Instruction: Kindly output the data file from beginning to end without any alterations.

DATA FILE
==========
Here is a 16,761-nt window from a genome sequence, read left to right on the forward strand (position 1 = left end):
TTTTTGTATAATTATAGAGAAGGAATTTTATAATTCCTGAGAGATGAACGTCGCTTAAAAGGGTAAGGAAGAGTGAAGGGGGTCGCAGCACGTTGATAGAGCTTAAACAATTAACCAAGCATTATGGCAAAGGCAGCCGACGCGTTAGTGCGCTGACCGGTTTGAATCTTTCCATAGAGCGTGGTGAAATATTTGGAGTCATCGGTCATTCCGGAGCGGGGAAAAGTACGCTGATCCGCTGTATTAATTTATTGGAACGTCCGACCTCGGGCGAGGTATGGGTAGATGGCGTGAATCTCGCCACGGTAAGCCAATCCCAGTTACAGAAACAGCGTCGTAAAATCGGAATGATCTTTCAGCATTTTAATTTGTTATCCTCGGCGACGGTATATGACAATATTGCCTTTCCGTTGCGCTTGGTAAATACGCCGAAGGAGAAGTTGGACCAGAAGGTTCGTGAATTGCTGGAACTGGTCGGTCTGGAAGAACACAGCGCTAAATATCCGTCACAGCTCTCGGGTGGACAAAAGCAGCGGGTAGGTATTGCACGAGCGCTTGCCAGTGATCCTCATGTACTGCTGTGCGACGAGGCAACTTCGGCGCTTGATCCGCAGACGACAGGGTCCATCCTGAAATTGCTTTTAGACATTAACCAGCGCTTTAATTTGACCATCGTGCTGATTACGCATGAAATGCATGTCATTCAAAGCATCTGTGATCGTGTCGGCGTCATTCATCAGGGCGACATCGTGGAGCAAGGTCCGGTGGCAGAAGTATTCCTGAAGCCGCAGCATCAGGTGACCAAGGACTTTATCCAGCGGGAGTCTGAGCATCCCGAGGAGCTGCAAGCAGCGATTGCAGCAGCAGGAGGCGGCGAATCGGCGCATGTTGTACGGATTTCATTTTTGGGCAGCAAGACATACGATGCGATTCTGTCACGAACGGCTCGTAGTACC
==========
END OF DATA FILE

Here is a 16,761-nt window from a genome sequence, read left to right on the forward strand (position 1 = left end):
TTTTTGTATAATTATAGAGAAGGAATTTTATAATTCCTGAGAGATGAACGTCGCTTAAAAGGGTAAGGAAGAGTGAAGGGGGTCGCAGCACGTTGATAGAGCTTAAACAATTAACCAAGCATTATGGCAAAGGCAGCCGACGCGTTAGTGCGCTGACCGGTTTGAATCTTTCCATAGAGCGTGGTGAAATATTTGGAGTCATCGGTCATTCCGGAGCGGGGAAAAGTACGCTGATCCGCTGTATTAATTTATTGGAACGTCCGACCTCGGGCGAGGTATGGGTAGATGGCGTGAATCTCGCCACGGTAAGCCAATCCCAGTTACAGAAACAGCGTCGTAAAATCGGAATGATCTTTCAGCATTTTAATTTGTTATCCTCGGCGACGGTATATGACAATATTGCCTTTCCGTTGCGCTTGGTAAATACGCCGAAGGAGAAGTTGGACCAGAAGGTTCGTGAATTGCTGGAACTGGTCGGTCTGGAAGAACACAGCGCTAAATATCCGTCACAGCTCTCGGGTGGACAAAAGCAGCGGGTAGGTATTGCACGAGCGCTTGCCAGTGATCCTCATGTACTGCTGTGCGACGAGGCAACTTCGGCGCTTGATCCGCAGACGACAGGGTCCATCCTGAAATTGCTTTTAGACATTAACCAGCGCTTTAATTTGACCATCGTGCTGATTACGCATGAAATGCATGTCATTCAAAGCATCTGTGATCGTGTCGGCGTCATTCATCAGGGCGACATCGTGGAGCAAGGTCCGGTGGCAGAAGTATTCCTGAAGCCGCAGCATCAGGTGACCAAGGACTTTATCCAGCGGGAGTCTGAGCATCCCGAGGAGCTGCAAGCAGCGATTGCAGCAGCAGGAGGCGGCGAATCGGCGCATGTTGTACGGATTTCATTTTTGGGCAGCAAGACATACGATGCGATTCTGTCACGAACGGCTCGTAGTACC